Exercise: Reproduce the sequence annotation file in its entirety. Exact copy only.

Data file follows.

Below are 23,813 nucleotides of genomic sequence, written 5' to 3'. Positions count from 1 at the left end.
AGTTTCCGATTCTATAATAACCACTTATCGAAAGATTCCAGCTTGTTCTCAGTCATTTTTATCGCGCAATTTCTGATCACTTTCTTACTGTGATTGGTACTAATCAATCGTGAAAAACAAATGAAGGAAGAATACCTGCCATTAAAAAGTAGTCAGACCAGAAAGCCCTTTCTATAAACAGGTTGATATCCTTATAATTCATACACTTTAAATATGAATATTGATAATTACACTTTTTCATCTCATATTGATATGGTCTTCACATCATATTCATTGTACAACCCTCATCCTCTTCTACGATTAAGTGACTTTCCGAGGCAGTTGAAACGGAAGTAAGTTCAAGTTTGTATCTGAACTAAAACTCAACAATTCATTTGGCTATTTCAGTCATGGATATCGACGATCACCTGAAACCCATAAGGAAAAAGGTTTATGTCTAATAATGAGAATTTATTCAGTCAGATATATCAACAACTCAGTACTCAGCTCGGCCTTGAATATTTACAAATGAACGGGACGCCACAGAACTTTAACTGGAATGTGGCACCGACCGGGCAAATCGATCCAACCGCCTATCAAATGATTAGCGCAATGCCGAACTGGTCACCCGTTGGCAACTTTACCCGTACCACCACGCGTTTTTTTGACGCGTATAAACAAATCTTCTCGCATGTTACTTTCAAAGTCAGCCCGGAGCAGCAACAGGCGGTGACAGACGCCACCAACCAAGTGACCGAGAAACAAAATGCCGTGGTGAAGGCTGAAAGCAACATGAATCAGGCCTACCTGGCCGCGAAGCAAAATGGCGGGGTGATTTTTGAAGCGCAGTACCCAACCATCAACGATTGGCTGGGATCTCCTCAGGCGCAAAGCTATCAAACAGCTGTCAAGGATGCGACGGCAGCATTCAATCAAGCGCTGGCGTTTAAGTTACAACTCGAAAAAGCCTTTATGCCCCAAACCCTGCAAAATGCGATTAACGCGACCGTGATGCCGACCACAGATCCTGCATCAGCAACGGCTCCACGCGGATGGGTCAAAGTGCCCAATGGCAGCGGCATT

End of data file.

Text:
Below are 23,813 nucleotides of genomic sequence, written 5' to 3'. Positions count from 1 at the left end.
AGTTTCCGATTCTATAATAACCACTTATCGAAAGATTCCAGCTTGTTCTCAGTCATTTTTATCGCGCAATTTCTGATCACTTTCTTACTGTGATTGGTACTAATCAATCGTGAAAAACAAATGAAGGAAGAATACCTGCCATTAAAAAGTAGTCAGACCAGAAAGCCCTTTCTATAAACAGGTTGATATCCTTATAATTCATACACTTTAAATATGAATATTGATAATTACACTTTTTCATCTCATATTGATATGGTCTTCACATCATATTCATTGTACAACCCTCATCCTCTTCTACGATTAAGTGACTTTCCGAGGCAGTTGAAACGGAAGTAAGTTCAAGTTTGTATCTGAACTAAAACTCAACAATTCATTTGGCTATTTCAGTCATGGATATCGACGATCACCTGAAACCCATAAGGAAAAAGGTTTATGTCTAATAATGAGAATTTATTCAGTCAGATATATCAACAACTCAGTACTCAGCTCGGCCTTGAATATTTACAAATGAACGGGACGCCACAGAACTTTAACTGGAATGTGGCACCGACCGGGCAAATCGATCCAACCGCCTATCAAATGATTAGCGCAATGCCGAACTGGTCACCCGTTGGCAACTTTACCCGTACCACCACGCGTTTTTTTGACGCGTATAAACAAATCTTCTCGCATGTTACTTTCAAAGTCAGCCCGGAGCAGCAACAGGCGGTGACAGACGCCACCAACCAAGTGACCGAGAAACAAAATGCCGTGGTGAAGGCTGAAAGCAACATGAATCAGGCCTACCTGGCCGCGAAGCAAAATGGCGGGGTGATTTTTGAAGCGCAGTACCCAACCATCAACGATTGGCTGGGATCTCCTCAGGCGCAAAGCTATCAAACAGCTGTCAAGGATGCGACGGCAGCATTCAATCAAGCGCTGGCGTTTAAGTTACAACTCGAAAAAGCCTTTATGCCCCAAACCCTGCAAAATGCGATTAACGCGACCGTGATGCCGACCACAGATCCTGCATCAGCAACGGCTCCACGCGGATGGGTCAAAGTGCCCAATGGCAGCGGCATT